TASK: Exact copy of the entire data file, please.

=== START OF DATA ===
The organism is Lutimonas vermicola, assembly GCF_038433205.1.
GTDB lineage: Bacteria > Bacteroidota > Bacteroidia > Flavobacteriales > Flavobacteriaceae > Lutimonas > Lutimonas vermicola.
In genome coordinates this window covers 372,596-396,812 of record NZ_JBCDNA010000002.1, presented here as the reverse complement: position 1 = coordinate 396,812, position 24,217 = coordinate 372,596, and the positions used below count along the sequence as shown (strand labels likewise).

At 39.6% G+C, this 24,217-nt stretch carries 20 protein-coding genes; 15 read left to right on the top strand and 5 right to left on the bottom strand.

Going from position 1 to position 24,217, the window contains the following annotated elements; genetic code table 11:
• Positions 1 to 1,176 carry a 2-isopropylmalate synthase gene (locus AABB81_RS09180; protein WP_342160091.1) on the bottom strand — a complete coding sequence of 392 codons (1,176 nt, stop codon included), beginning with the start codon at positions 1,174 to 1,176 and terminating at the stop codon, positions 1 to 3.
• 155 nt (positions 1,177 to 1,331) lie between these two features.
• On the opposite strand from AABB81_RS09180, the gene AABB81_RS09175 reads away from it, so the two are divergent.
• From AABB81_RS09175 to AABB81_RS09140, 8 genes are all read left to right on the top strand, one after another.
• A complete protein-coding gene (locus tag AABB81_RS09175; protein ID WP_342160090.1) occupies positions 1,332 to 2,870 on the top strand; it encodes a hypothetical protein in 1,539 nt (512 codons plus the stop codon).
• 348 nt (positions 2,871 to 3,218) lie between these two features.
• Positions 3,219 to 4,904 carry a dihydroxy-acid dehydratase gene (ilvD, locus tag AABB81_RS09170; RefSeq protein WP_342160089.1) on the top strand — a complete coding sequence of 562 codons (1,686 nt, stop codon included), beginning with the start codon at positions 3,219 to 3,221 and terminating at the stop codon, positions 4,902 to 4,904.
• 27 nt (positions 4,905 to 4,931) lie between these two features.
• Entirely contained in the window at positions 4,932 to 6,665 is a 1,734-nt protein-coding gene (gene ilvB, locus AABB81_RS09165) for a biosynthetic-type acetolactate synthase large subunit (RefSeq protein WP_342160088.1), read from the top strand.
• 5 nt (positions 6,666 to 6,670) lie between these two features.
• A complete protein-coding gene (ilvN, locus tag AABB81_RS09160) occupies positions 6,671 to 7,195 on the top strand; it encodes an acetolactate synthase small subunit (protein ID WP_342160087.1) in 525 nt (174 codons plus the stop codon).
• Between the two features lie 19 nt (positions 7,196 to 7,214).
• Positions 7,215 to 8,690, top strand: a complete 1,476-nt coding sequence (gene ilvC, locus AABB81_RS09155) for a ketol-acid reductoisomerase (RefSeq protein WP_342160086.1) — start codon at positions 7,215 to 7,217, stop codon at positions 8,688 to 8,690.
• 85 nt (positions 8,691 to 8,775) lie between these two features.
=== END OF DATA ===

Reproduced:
The organism is Lutimonas vermicola, assembly GCF_038433205.1.
GTDB lineage: Bacteria > Bacteroidota > Bacteroidia > Flavobacteriales > Flavobacteriaceae > Lutimonas > Lutimonas vermicola.
In genome coordinates this window covers 372,596-396,812 of record NZ_JBCDNA010000002.1, presented here as the reverse complement: position 1 = coordinate 396,812, position 24,217 = coordinate 372,596, and the positions used below count along the sequence as shown (strand labels likewise).

At 39.6% G+C, this 24,217-nt stretch carries 20 protein-coding genes; 15 read left to right on the top strand and 5 right to left on the bottom strand.

Going from position 1 to position 24,217, the window contains the following annotated elements; genetic code table 11:
• Positions 1 to 1,176 carry a 2-isopropylmalate synthase gene (locus AABB81_RS09180; protein WP_342160091.1) on the bottom strand — a complete coding sequence of 392 codons (1,176 nt, stop codon included), beginning with the start codon at positions 1,174 to 1,176 and terminating at the stop codon, positions 1 to 3.
• 155 nt (positions 1,177 to 1,331) lie between these two features.
• On the opposite strand from AABB81_RS09180, the gene AABB81_RS09175 reads away from it, so the two are divergent.
• From AABB81_RS09175 to AABB81_RS09140, 8 genes are all read left to right on the top strand, one after another.
• A complete protein-coding gene (locus tag AABB81_RS09175; protein ID WP_342160090.1) occupies positions 1,332 to 2,870 on the top strand; it encodes a hypothetical protein in 1,539 nt (512 codons plus the stop codon).
• 348 nt (positions 2,871 to 3,218) lie between these two features.
• Positions 3,219 to 4,904 carry a dihydroxy-acid dehydratase gene (ilvD, locus tag AABB81_RS09170; RefSeq protein WP_342160089.1) on the top strand — a complete coding sequence of 562 codons (1,686 nt, stop codon included), beginning with the start codon at positions 3,219 to 3,221 and terminating at the stop codon, positions 4,902 to 4,904.
• 27 nt (positions 4,905 to 4,931) lie between these two features.
• Entirely contained in the window at positions 4,932 to 6,665 is a 1,734-nt protein-coding gene (gene ilvB, locus AABB81_RS09165) for a biosynthetic-type acetolactate synthase large subunit (RefSeq protein WP_342160088.1), read from the top strand.
• 5 nt (positions 6,666 to 6,670) lie between these two features.
• A complete protein-coding gene (ilvN, locus tag AABB81_RS09160) occupies positions 6,671 to 7,195 on the top strand; it encodes an acetolactate synthase small subunit (protein ID WP_342160087.1) in 525 nt (174 codons plus the stop codon).
• Between the two features lie 19 nt (positions 7,196 to 7,214).
• Positions 7,215 to 8,690, top strand: a complete 1,476-nt coding sequence (gene ilvC, locus AABB81_RS09155) for a ketol-acid reductoisomerase (RefSeq protein WP_342160086.1) — start codon at positions 7,215 to 7,217, stop codon at positions 8,688 to 8,690.
• 85 nt (positions 8,691 to 8,775) lie between these two features.